The Xinjiang Autonomous Region is located in China’s northwest. It has a population of over 23,000,00 people and is a key source of economic resources for the country, possessing abundant reserves of crude oil, coal and natural gas. It is also home to some of the worst state oppression and minority persecution in the world.
Since 2014, the Chinese state has engaged in the systematic repression of the 11 million-strong Muslim Uyghur population in Xinjiang. This repression has manifested as mass-detention, Orwellian ‘re-education’ programs, and pervasive state surveillance.
In 2018, a UN human rights committee publicly stated that they had seen “credible reports” pertaining to the detention of up to two million Uyghurs and other Muslim minorities in “political indoctrination camps”. Within these camps, they are forced to declare allegiance to President Xi Jinping, learn Mandarin Chinese, and criticize or renounce their faith. One of the few former detainees (it appears almost no-one is freed from the camps currently), speaking to the BBC, attested to prolonged physical and psychological torture. He claimed that he was hung up for hours, beaten, and deprived of sleep.
The Uyghur’s oppression is not limited to within the walls of these “re-education camps”, it is deeply embedded into daily life in Xinjiang. The Chinese government has appointed more than one million Han Chinese “relatives”—a more apt term perhaps being ‘informants’—to live in the homes of Uyghurs and other Muslim minorities in the region. The Uyghur World Congress sums up their role as being “to aid the military and police in their campaign by occupying the homes of the region’s Uighurs and other Muslim minorities, and undertaking programs of indoctrination and surveillance”. Such brazen expressions of state intrusion are accompanied by cameras placed within homes and neighbourhoods, widespread utilisation of voice and face recognition technologies, and the coercive surrender of biometric and personal data.
The Chinese government, to use the words of Gay McDougall, member of the UN Committee on the Elimination of Racial Discrimination, has effectively turned the Xinjiang region into one big “internment camp”.
How have they justified such treatment of the Uyghur population? Well, by turning to a favoured refrain of authoritarian human rights abusers, the claim that the infringement of individual or minority rights is necessary for the people’s security. President Xi Jinping has claimed the program is key to the fight against terrorism and the “ideological virus” of separatism. That is, without the government’s mass surveillance, detention and torture of Xinjiang’s Uyghur people, its population would be radicalized in opposition to the Chinese state. There is more than a little irony in such an argument.
And when faced with criticism from the likes of the UN or Human Rights Watch—who have claimed the human rights violations occurring in Xinjiang province are “of a scope and scale not seen in China since the 1966-76 Cultural Revolution”—, the Chinese government is quick to adopt a fluid approach to the truth. Initially denying the existence of the detention camps (Hu Lianhe, a senior Chinese official, claimed “there is no such thing as re-education centres”) they have since sought to downplay their significance: Shohrat Zakir, chairman of the region described them as simply “vocational training centres”; and a speech by the Chinese Communist Youth League Xinjiang Branch in 2018 stated “the training has only one purpose: to learn laws and regulations … if the education is not going well, we will continue to provide free education, until the students achieve satisfactory results and graduate smoothly”.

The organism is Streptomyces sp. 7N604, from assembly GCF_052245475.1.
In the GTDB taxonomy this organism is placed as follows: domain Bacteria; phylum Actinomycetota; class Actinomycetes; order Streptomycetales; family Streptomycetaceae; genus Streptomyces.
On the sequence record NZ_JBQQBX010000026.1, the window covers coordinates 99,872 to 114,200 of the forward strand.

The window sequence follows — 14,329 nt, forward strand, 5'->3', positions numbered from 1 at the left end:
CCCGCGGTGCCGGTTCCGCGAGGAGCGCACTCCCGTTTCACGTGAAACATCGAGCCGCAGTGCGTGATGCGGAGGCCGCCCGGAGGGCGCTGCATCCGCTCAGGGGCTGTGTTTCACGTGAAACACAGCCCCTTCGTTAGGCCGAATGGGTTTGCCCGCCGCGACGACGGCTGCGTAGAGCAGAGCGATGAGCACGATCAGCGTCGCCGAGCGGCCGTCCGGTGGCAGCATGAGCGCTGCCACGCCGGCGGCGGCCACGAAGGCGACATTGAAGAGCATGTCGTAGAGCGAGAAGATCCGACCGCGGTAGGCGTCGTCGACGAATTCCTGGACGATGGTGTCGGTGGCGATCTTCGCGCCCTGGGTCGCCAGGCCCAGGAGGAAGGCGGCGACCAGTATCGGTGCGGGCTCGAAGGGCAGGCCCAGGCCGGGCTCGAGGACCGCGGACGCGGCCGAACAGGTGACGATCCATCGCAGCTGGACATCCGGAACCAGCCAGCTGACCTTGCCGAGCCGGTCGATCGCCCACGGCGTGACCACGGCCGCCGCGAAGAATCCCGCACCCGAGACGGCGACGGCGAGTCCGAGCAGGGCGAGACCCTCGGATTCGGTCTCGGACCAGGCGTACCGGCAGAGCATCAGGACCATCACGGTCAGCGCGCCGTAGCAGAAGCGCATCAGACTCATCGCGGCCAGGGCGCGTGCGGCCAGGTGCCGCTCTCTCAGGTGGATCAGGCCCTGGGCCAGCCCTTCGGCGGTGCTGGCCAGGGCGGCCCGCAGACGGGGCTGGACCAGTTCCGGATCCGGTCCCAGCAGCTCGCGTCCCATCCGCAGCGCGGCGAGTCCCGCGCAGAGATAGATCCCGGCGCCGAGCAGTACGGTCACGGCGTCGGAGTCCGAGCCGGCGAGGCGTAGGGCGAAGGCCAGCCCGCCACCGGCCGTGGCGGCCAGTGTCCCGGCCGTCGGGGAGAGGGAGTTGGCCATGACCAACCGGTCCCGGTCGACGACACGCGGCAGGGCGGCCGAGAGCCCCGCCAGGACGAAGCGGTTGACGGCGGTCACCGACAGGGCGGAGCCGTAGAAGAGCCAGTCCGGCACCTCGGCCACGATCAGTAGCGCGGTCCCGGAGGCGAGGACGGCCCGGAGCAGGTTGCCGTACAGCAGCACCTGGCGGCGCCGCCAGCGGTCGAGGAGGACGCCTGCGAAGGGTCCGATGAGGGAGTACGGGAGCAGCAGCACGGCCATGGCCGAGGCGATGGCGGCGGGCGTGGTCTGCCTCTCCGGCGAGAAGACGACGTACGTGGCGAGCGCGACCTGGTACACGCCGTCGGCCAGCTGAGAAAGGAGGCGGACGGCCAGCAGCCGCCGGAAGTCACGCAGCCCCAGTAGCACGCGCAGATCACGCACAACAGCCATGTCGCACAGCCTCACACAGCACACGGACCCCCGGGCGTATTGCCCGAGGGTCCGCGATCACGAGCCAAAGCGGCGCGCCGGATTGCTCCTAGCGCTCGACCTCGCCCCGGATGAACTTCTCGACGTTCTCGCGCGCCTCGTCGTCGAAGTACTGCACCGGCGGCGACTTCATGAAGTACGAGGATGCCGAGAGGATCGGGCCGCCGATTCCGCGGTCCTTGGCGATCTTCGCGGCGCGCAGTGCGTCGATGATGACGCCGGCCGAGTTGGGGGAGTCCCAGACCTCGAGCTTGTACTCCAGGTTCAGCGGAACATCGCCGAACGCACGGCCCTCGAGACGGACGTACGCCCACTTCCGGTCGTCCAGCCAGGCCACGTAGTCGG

There is a more plausible explanation behind the Chinese state’s preoccupation with complete dominance over the Xinjiang province. The region is home to essential elements of the government’s Belt and Road Initiative (BRI), China’s ambitious trade policy, through which it seeks to link Beijing with some 70 countries via shipping lanes, railways, and other infrastructure projects. The BRI is Xi Jinping’s flagship policy, and one in which he sees an opportunity to aid his push for Chinese economic hegemony—in 2018 trade along the BRI route totalled $1.3 trillion. It is no wonder then, that the most comprehensive oppression of the Uyghur people has coincided with his rule and the BRI project: Rushan Abbas, an Uyghur activist claims “this has everything to do with…the Belt and Road Initiative, because the Uyghur land is in the heart of [its] most key point”.
And it is through this lens, that of economic benefit, that we can also begin to understand why China has been able to pursue its aggressive oppression of minorities in Xinjiang with relative ease—those who might otherwise condemn Chinese actions see greater economic advantage in silence than in censure.
Mohammad Bin Salman, Saudi Arabia’s Crown Prince and one of the Muslim world’s most powerful leaders, declared to Chinese state media on a trip to the country in February 2019, “China has the right to carry out antiterrorism and de-extremization work for its national security”. During the same trip, he signed 35 economic-cooperation agreements between Saudi Arabia and China worth up to $28 billion.